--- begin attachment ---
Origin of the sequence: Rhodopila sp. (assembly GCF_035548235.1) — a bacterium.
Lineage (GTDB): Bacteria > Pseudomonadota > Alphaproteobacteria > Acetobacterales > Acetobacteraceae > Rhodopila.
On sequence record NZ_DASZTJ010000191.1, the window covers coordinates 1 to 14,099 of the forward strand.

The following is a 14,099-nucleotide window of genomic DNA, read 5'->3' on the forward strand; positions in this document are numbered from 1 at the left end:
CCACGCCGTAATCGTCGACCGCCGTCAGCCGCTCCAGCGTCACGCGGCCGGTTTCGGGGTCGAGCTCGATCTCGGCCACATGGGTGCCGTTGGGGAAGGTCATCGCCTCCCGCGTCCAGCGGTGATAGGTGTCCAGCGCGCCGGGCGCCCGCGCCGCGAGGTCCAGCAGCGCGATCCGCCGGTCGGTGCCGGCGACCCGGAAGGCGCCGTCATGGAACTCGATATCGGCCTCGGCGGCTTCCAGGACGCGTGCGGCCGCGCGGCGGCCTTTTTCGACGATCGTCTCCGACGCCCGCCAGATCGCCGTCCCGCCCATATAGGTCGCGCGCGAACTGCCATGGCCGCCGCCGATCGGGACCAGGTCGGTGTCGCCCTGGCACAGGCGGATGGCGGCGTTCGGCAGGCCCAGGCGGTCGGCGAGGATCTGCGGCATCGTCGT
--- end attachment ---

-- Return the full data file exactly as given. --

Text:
Origin of the sequence: Rhodopila sp. (assembly GCF_035548235.1) — a bacterium.
Lineage (GTDB): Bacteria > Pseudomonadota > Alphaproteobacteria > Acetobacterales > Acetobacteraceae > Rhodopila.
On sequence record NZ_DASZTJ010000191.1, the window covers coordinates 1 to 14,099 of the forward strand.

The following is a 14,099-nucleotide window of genomic DNA, read 5'->3' on the forward strand; positions in this document are numbered from 1 at the left end:
CCACGCCGTAATCGTCGACCGCCGTCAGCCGCTCCAGCGTCACGCGGCCGGTTTCGGGGTCGAGCTCGATCTCGGCCACATGGGTGCCGTTGGGGAAGGTCATCGCCTCCCGCGTCCAGCGGTGATAGGTGTCCAGCGCGCCGGGCGCCCGCGCCGCGAGGTCCAGCAGCGCGATCCGCCGGTCGGTGCCGGCGACCCGGAAGGCGCCGTCATGGAACTCGATATCGGCCTCGGCGGCTTCCAGGACGCGTGCGGCCGCGCGGCGGCCTTTTTCGACGATCGTCTCCGACGCCCGCCAGATCGCCGTCCCGCCCATATAGGTCGCGCGCGAACTGCCATGGCCGCCGCCGATCGGGACCAGGTCGGTGTCGCCCTGGCACAGGCGGATGGCGGCGTTCGGCAGGCCCAGGCGGTCGGCGAGGATCTGCGGCATCGTCGT